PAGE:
Archive

Go to:

December 2017
SMTWTFS
12
3456789
10111213141516
17181920212223
24252627282930
31
< Nov Jan >
Leaguer Email Subscription

You are not currently subscribed. Click Subscribe below to receive the Leaguer email.

Road Hazard: Subprime Loan Delinquencies on the Rise
Monday, May 2, 2016 6:40 AM

Paralleling the growth in auto loans, in general, subprime loans have been booming, making up about one-fifth of the nearly $1 trillion auto loan market, reads an article in Credit Union Journal. That same article then asks, are we headed for a bust?

The piece cites a new survey from MagnifyMoney.com, which suggests the rising number of subprime auto loans is also leading to historic new highs in delinquencies and losses.

Indeed, the report from MagnifyMoney suggests the current climate for subprime auto lending is dangerously similar to the scenario surrounding the subprime mortgage market from the prior decade in terms of shaky underwriting and substandard background checks.

MagnifyMoney's survey (which queried 673 American automobile owners who took out loans) revealed 64.4 percent of auto loan borrowers let the dealer find them a loan, rather than finding one for themselves; 52.1 percent of auto loan borrowers never had their income verified when applying for the loan; and an overwhelming 82.6 percent of auto loan borrowers who took out long-term loans (terms in excess of five years) did so in order to have lower monthly payments. The other 18 percent or so took out the lengthy loans due to pressure from the dealers themselves.

Subprime Meltdown Revisited?

Nick Clements, founder of MagnifyMoney, sees similarities to the subprime housing market of the 2000s—practices that led to the near collapse of the U.S. economy. He posits that with respect to automobile dealers of today and the mortgage brokers of the 2000s, there are risks that they could play the same role.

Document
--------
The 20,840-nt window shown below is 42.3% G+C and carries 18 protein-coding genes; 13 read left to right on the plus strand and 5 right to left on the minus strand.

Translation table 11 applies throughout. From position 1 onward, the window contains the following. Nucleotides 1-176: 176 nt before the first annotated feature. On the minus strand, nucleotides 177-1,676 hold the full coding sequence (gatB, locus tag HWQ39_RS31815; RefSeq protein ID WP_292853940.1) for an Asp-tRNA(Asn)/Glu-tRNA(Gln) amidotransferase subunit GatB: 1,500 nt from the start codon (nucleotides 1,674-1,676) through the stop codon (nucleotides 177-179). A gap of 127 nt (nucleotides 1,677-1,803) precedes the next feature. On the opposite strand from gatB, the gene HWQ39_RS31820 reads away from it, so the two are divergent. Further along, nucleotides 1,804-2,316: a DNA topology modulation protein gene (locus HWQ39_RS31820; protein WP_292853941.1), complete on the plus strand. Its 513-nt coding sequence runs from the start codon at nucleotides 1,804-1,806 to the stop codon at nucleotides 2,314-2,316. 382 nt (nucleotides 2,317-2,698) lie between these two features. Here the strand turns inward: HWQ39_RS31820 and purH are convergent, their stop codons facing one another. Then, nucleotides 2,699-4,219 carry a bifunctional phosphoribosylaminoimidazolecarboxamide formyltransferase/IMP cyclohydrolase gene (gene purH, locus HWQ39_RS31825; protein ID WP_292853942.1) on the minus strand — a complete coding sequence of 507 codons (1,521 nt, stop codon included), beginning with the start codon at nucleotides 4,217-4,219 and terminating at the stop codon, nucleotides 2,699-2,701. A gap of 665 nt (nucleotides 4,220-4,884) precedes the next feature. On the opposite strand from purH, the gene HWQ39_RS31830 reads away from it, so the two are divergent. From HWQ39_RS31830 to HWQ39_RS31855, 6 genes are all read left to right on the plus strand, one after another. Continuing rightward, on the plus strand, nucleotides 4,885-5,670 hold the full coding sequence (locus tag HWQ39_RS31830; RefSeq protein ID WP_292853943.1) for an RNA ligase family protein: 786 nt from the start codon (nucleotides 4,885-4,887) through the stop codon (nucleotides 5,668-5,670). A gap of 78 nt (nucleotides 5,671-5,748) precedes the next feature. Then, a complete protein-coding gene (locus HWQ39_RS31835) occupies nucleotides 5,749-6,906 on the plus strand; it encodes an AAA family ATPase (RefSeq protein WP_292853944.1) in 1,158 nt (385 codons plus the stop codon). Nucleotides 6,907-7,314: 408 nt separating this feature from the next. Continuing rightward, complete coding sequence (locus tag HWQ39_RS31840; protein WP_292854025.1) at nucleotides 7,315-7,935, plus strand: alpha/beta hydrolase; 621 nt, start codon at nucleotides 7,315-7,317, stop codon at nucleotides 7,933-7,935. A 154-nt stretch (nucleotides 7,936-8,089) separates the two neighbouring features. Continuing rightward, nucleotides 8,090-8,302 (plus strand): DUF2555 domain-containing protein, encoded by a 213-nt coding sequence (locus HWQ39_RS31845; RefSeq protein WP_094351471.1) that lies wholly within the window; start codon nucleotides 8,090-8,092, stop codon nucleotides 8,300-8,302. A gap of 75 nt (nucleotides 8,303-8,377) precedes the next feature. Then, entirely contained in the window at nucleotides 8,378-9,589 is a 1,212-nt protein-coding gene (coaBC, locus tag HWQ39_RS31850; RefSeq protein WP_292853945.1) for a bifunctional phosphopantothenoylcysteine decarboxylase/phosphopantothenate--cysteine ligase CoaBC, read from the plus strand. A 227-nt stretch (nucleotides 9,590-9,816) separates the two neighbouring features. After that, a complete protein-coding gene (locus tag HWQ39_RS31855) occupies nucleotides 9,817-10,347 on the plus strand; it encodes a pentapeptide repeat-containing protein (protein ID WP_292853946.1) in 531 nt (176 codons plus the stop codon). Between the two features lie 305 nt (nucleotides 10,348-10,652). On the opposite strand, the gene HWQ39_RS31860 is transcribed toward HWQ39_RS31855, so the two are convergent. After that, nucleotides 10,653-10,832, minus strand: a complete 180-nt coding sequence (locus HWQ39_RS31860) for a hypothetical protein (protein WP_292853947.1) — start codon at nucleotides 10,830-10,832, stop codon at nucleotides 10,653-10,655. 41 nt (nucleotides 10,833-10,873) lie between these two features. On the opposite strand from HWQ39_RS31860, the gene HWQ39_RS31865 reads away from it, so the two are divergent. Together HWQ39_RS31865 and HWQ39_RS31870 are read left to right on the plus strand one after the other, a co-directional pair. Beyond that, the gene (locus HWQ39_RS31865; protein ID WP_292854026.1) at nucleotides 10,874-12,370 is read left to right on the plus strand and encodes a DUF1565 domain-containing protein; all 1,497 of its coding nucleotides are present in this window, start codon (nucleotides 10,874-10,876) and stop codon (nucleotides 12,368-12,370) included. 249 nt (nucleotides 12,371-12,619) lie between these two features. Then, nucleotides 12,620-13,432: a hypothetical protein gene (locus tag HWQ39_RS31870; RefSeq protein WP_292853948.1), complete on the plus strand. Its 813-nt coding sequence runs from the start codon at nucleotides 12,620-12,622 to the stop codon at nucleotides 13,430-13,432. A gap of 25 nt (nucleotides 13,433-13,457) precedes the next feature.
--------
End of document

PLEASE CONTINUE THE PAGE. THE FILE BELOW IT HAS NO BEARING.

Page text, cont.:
"The interest of auto dealers are not always aligned with the interest of their customers," he said. "[Auto] dealers resemble the mortgage brokers, making money on the sale of cars and the dealer discount from lenders. Verification requirements are minimal. Complexity is increasing and the opportunity to commit fraud becomes more widespread."

Back in the 2000s, Clements cited, mortgage brokers generated sky-high commissions on loans they booked — they made the money from the outset and did not suffer the consequences if the loans went bad later. "The brokers had a high incentive to book as many loans as possible, regardless of the credit risk," Clements commented, with many not always verifying a borrower's income or credit score.

Similarly, auto dealerships make money when they sell cars and make commissions (dealer discounts) when they sell auto financing, he explained. Now, auto finance companies are seeking to win the auto dealer's business, leading many of them to weaken the credit criteria and relax income verification measures.

"The dealer networks, which control the customer and the volume, have a lot of power over banks and finance companies hungry for volume," Clements noted. "If a bank asks too many questions, the dealer can easily move to the next easiest lender."

Read more about this topic at Credit Union Journal.